First off, I know there has been some confusion over themes for WPMU, but I can say that 99% of the themes out there work in WPMU. They often require some edits for personal preferences, but what theme doesn’t? Mostly what I’m going to talk is how themes are used in a WPMU environment. In the case of someone running a WordPressMU install, they want to just be able to drop in some themes and go. If there are a lot of edits needed, chances are the admin will drop it and pick another theme. Having a theme on a WPMU install means exposure – LOTS of exposure.
There are two uses for themes in a WPMU environment. One is on the main blog, or home page. The other use is for the users. That is, members who sign up for a blog.
WordPressMU themes for users
In a WPMU install, the most important thing to remember is that users can’t edit themes. See how themes are used on WordPress.com? That’s what I’m talking about. So if your theme has a hard-coded area in the sidebar that says something like:
Just edit sidebar.php and put in a little information about yourself.
WPMU site admins are going to have to take that out. Check your theme over for any hardcoded areas that need changing, or any areas you expect the theme user to edit manually.
Themes are also shared between users. This is another reason you don’t want hardcoded areas. If I manually edit the theme for one user, all other users with access to that theme see the same files. Which leads me to my next helpful tip.
Widgetize that theme already!
Yeah, yeah, I know… on my own personal blogs, and this one, I like to edit the sidebars myself and tweak things as need. Sometimes it’s plain easier to edit the files than it is to mess with clicking and dragging widgets. But on a WPMU setup, that’s one of the few ways users have to customize their look.
If there’s a header graphic, consider adding the custom header API to your functions file so users can personalize the theme further.
And finally, if you can and if the theme calls for it, consider an options page for extra frills. It’s just a nice touch and users will be able to add or change all kinds of goodies in the backend.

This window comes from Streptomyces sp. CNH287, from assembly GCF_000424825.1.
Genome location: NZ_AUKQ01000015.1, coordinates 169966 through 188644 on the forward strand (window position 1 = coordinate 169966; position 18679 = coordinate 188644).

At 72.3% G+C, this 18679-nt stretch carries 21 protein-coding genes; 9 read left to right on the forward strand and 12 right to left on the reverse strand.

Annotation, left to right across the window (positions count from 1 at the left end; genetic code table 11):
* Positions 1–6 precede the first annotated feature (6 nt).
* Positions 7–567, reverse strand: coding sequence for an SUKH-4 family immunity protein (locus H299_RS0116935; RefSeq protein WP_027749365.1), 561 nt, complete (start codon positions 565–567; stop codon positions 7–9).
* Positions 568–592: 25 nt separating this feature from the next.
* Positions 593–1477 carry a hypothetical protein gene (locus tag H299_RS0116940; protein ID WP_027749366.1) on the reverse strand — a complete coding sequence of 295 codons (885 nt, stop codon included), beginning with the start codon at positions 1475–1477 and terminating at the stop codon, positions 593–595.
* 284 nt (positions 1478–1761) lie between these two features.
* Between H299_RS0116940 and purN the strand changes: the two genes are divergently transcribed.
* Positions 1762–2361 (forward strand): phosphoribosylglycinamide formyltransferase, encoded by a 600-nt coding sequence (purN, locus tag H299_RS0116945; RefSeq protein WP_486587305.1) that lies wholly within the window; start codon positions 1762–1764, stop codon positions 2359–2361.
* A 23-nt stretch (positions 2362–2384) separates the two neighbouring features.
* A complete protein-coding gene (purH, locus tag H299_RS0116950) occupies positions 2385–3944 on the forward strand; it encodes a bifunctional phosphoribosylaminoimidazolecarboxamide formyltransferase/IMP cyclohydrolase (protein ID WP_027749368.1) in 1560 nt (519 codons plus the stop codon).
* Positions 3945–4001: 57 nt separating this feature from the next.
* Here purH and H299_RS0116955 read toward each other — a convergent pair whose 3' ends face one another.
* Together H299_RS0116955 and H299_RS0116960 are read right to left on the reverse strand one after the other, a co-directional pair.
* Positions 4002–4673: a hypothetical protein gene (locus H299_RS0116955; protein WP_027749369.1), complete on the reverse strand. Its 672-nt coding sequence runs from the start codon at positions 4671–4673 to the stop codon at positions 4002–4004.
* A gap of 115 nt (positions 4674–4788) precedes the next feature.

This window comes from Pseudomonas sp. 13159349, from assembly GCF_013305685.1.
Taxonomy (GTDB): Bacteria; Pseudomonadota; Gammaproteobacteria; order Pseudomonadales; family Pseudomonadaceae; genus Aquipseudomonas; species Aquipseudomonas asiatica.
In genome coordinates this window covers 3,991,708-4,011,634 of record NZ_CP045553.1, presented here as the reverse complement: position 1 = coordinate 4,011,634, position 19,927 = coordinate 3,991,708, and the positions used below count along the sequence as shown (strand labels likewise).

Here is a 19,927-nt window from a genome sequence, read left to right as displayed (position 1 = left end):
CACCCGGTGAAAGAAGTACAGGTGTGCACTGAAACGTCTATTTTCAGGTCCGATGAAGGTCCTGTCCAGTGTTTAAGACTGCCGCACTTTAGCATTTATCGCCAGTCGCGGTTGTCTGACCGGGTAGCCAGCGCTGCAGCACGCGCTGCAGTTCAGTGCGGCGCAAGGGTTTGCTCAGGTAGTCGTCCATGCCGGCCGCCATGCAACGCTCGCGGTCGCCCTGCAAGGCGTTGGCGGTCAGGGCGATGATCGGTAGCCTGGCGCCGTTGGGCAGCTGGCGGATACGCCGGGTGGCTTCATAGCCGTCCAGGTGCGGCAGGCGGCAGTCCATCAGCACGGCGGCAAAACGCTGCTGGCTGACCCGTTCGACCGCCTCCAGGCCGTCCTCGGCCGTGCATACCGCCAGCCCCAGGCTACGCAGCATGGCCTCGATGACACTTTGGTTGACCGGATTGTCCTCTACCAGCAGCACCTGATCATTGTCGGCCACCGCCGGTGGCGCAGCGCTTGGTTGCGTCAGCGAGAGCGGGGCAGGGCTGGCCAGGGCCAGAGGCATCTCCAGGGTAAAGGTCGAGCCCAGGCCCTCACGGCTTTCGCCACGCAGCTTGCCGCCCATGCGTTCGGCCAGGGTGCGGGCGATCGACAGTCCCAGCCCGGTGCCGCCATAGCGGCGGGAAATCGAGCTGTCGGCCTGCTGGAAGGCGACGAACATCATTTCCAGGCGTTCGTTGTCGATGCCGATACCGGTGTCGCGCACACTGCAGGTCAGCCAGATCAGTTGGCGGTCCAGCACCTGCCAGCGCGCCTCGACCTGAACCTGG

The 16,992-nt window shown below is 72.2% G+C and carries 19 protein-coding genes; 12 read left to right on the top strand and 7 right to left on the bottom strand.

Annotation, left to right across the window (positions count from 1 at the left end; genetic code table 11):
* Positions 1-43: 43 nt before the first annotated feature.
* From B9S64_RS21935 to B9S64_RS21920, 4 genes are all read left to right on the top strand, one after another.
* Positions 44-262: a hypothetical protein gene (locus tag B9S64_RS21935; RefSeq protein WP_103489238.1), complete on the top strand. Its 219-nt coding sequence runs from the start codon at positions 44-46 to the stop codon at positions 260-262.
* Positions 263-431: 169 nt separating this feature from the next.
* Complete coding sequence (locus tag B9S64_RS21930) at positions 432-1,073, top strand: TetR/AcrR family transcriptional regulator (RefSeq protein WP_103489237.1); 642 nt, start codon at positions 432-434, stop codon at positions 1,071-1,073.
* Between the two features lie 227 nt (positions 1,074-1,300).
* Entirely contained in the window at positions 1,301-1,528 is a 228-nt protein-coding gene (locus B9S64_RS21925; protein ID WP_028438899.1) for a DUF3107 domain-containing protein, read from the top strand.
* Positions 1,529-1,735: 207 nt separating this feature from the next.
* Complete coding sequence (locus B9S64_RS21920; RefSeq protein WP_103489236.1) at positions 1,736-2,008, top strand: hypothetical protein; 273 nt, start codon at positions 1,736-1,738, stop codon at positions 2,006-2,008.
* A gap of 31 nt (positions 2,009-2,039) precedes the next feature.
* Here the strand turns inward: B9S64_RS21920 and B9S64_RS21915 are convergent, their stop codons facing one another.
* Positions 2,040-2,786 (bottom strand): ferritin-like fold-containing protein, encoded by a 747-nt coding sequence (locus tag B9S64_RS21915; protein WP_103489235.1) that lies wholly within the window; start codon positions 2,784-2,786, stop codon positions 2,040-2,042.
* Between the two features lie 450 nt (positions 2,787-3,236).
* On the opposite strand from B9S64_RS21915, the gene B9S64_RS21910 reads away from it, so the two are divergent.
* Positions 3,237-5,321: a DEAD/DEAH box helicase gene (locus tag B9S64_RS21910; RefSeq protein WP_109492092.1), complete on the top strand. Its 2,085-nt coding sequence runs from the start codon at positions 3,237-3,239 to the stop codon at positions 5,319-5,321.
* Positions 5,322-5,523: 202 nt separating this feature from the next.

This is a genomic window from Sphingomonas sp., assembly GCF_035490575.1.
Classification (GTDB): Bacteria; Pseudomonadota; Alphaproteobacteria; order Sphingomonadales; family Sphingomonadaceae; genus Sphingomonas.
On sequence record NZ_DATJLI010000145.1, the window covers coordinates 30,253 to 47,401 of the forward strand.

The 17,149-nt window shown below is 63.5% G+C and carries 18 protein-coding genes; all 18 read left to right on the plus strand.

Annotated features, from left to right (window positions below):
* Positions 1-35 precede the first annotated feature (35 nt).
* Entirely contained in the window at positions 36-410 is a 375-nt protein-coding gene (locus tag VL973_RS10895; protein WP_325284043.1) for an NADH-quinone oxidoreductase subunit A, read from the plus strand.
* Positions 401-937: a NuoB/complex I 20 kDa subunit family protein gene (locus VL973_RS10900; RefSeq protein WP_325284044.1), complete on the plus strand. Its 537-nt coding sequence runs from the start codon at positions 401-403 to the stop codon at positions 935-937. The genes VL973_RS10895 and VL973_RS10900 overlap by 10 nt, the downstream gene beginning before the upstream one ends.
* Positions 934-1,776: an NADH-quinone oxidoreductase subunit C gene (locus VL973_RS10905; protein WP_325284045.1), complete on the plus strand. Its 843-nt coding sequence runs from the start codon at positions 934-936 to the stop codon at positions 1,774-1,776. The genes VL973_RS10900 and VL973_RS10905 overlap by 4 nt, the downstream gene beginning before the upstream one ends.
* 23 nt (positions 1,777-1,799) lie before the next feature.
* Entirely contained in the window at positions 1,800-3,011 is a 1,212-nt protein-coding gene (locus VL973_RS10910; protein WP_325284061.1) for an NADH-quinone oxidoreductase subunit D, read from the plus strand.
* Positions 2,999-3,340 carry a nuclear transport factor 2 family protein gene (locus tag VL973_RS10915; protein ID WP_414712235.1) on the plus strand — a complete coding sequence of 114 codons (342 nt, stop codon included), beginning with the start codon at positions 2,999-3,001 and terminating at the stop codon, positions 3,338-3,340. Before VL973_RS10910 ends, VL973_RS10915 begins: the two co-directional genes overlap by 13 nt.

I also feel that as the single-user version of WordPress reaches a larger and more non-technical user base, easier theme management from the backend will probably turn out to be the eventual norm.
WordPressMU themes for the home page
Ahhh, here’s the good stuff. First off, in my experience, every WPMU Site Admin wants something different on their home page. I’m not suggesting theme designers make a WPMU home version with WPMU-specific code in it. I’m just doing an overview so designers understand what Site Admins generally are looking for.
In MU, the main blog is also the landing page of the entire site. Many admins get a theme with an included home.php file or whip up their own. In this way, the main blog is sort of shuffled off to the background, while the home.php page can showcase some sitewide features.
There are many wpmu-specific plugins and code out there to pull sitewide data onto the home page, and like I said above, everyone usually wants something slightly different. In terms of design, I find that grid or magazine layouts lend themselves well to being adapted to a home theme.
And one more tip.
The last thing I’ll mention is theme hooks. Make sure your theme has to proper and standard hooks in it, namely wp_head and wp_footer. On a WPMU site, these are widely used in plugins to insert code automatically in themes for (in some cases) thousands of users.
So there’s a general overview. I hope this gives you a little bit of insight into how themes are used in a WordPressMU-driven site. If I left anything out, you have a tip of your own, or even a question, feel free to leave a comment.